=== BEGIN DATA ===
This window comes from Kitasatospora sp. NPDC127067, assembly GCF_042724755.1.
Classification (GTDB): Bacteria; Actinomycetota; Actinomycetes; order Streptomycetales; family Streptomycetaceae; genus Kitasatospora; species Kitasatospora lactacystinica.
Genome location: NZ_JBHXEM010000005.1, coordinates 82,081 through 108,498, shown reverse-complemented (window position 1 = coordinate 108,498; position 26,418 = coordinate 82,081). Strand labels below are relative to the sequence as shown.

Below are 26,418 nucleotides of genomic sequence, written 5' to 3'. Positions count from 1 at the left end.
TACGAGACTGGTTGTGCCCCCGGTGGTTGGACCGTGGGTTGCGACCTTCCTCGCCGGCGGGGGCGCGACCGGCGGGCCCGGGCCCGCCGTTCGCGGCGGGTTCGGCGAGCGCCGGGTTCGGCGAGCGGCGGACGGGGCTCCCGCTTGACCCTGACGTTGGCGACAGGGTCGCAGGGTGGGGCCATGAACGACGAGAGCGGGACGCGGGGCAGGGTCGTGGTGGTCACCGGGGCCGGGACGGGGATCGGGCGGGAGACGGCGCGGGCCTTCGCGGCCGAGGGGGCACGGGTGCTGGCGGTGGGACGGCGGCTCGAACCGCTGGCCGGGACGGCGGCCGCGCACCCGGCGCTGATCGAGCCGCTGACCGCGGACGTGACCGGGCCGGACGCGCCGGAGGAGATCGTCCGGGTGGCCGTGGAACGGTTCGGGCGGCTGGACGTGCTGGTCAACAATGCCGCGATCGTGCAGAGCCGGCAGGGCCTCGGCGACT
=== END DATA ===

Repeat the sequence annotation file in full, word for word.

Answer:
This window comes from Kitasatospora sp. NPDC127067, assembly GCF_042724755.1.
Classification (GTDB): Bacteria; Actinomycetota; Actinomycetes; order Streptomycetales; family Streptomycetaceae; genus Kitasatospora; species Kitasatospora lactacystinica.
Genome location: NZ_JBHXEM010000005.1, coordinates 82,081 through 108,498, shown reverse-complemented (window position 1 = coordinate 108,498; position 26,418 = coordinate 82,081). Strand labels below are relative to the sequence as shown.

Below are 26,418 nucleotides of genomic sequence, written 5' to 3'. Positions count from 1 at the left end.
TACGAGACTGGTTGTGCCCCCGGTGGTTGGACCGTGGGTTGCGACCTTCCTCGCCGGCGGGGGCGCGACCGGCGGGCCCGGGCCCGCCGTTCGCGGCGGGTTCGGCGAGCGCCGGGTTCGGCGAGCGGCGGACGGGGCTCCCGCTTGACCCTGACGTTGGCGACAGGGTCGCAGGGTGGGGCCATGAACGACGAGAGCGGGACGCGGGGCAGGGTCGTGGTGGTCACCGGGGCCGGGACGGGGATCGGGCGGGAGACGGCGCGGGCCTTCGCGGCCGAGGGGGCACGGGTGCTGGCGGTGGGACGGCGGCTCGAACCGCTGGCCGGGACGGCGGCCGCGCACCCGGCGCTGATCGAGCCGCTGACCGCGGACGTGACCGGGCCGGACGCGCCGGAGGAGATCGTCCGGGTGGCCGTGGAACGGTTCGGGCGGCTGGACGTGCTGGTCAACAATGCCGCGATCGTGCAGAGCCGGCAGGGCCTCGGCGACT